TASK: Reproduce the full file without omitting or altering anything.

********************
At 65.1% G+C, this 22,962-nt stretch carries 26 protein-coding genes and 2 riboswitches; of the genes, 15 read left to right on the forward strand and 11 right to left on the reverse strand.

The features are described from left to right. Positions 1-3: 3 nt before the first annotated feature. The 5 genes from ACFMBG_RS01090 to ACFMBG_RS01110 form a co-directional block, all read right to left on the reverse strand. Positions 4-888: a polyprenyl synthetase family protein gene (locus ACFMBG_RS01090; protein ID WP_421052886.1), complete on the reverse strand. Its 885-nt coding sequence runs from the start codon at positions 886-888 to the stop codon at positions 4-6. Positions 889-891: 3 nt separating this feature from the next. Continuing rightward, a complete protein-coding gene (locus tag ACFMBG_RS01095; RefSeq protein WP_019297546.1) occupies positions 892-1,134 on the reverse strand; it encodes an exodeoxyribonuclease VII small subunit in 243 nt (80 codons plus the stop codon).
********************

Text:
At 65.1% G+C, this 22,962-nt stretch carries 26 protein-coding genes and 2 riboswitches; of the genes, 15 read left to right on the forward strand and 11 right to left on the reverse strand.

The features are described from left to right. Positions 1-3: 3 nt before the first annotated feature. The 5 genes from ACFMBG_RS01090 to ACFMBG_RS01110 form a co-directional block, all read right to left on the reverse strand. Positions 4-888: a polyprenyl synthetase family protein gene (locus ACFMBG_RS01090; protein ID WP_421052886.1), complete on the reverse strand. Its 885-nt coding sequence runs from the start codon at positions 886-888 to the stop codon at positions 4-6. Positions 889-891: 3 nt separating this feature from the next. Continuing rightward, a complete protein-coding gene (locus tag ACFMBG_RS01095; RefSeq protein WP_019297546.1) occupies positions 892-1,134 on the reverse strand; it encodes an exodeoxyribonuclease VII small subunit in 243 nt (80 codons plus the stop codon).